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NATO Announces Plans for Improved Defenses in Eastern Europe

NATO announced on Tuesday it would prepare plans for bolstering defenses in Eastern Europe in response to concerns about possible Russian incursions.

The decision to order new military defense plans came out of a foreign minister-level meeting in Brussels of the 28-member Western alliance, Reuters reported. The new plans could involve deploying more allied troops and military machinery to the territory of Eastern European members and the staging of additional drills. The alliance also announced a halt to joint activities with Russia.

Moscow's actions in Ukraine necessitate a response from NATO, outgoing alliance Secretary General Anders Fogh Rasmussen said to reporters. "So today, we are suspending all practical cooperation with Russia, military and civilian."

Early last month, NATO halted talks with Russia on providing joint protection services to a U.S. ship that will destroy Syrian chemical weapons.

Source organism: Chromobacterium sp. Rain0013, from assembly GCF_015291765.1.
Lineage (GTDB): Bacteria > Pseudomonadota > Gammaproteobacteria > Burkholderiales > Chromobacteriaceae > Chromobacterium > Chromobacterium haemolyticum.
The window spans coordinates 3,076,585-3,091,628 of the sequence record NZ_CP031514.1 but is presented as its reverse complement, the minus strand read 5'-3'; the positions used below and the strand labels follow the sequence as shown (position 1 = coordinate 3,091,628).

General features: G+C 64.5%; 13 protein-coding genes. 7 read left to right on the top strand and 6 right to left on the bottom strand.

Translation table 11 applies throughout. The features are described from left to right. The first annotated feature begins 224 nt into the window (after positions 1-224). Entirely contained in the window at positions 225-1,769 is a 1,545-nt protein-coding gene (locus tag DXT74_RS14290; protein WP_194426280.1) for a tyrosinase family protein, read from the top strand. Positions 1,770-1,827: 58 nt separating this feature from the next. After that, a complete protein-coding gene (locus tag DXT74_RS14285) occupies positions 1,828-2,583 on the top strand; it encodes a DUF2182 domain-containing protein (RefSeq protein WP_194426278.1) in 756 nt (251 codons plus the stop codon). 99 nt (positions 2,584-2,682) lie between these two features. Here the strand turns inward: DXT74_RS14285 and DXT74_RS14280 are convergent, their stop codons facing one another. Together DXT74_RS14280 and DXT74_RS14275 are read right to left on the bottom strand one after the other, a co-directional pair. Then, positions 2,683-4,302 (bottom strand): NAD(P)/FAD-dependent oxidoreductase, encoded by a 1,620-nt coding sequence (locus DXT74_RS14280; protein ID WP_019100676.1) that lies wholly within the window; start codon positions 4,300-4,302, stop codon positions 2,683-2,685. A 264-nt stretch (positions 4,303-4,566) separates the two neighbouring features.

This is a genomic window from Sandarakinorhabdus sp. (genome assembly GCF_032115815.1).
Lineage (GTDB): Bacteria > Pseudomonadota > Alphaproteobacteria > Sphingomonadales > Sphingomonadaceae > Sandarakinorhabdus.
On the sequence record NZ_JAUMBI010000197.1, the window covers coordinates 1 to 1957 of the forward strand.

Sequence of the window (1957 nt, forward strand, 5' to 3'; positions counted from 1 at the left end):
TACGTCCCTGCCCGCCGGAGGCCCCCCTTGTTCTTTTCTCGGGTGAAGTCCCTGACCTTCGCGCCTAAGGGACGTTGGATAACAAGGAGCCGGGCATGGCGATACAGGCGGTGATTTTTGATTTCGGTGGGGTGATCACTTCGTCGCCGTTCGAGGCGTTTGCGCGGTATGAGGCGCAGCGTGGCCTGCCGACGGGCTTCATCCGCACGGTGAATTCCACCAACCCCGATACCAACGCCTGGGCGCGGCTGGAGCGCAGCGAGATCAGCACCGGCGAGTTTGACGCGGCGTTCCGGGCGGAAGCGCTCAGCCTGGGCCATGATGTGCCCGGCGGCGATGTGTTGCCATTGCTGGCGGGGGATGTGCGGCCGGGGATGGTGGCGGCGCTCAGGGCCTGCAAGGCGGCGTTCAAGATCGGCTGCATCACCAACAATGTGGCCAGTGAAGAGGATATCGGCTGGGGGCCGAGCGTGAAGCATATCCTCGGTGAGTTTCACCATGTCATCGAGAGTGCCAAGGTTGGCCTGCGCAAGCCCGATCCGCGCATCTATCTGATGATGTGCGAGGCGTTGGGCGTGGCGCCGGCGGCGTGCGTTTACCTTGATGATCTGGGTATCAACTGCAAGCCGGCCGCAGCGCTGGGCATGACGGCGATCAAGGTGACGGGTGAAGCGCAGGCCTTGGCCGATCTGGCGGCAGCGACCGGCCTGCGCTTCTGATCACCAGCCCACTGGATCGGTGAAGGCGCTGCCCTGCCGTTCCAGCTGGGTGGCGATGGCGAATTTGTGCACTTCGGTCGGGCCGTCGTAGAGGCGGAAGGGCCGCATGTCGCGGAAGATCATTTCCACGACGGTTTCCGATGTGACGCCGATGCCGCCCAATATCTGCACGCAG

Romanian President Traian Basaescu said Washington had sought permission for augmenting the number of U.S. military personnel and airplanes deployed in Romania, which shares a border with Ukraine, according to Reuters.

Polish Prime Minister Donald Tusk on Tuesday said the alliance was not moving fast enough to boost its military footprint in his country, Reuters separately reported.

"We are gaining something step by step, but the pace of NATO increasing its military presence for sure could be faster. You remember the endless debates about the missile shield, with mediocre results," Tusk said to reporters in Warsaw.

He was apparently referring to the Obama administration's decision in 2009 to scrap a plan by the Bush White House to field 10 long-range missile interceptors in Poland. Though the United States is planning on fielding a different kind of interceptor in the country, the weapons are not slated to arrive until 2018, at the earliest, compared to 2011 when interceptors would have been deployed under the Bush plan.

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    On Friday, March 14, U.S. Secretary of State John Kerry and Russian Foreign Minister Sergei Lavrov meet to discuss the crisis in Ukraine. Five statesmen from Germany, Poland, Russia, the United Kingdom and the United States call for the urgent formation of a Contact Group of Foreign Ministers to address the crisis and more broadly, create a new approach to building mutual security in the Euro-Atlantic region.

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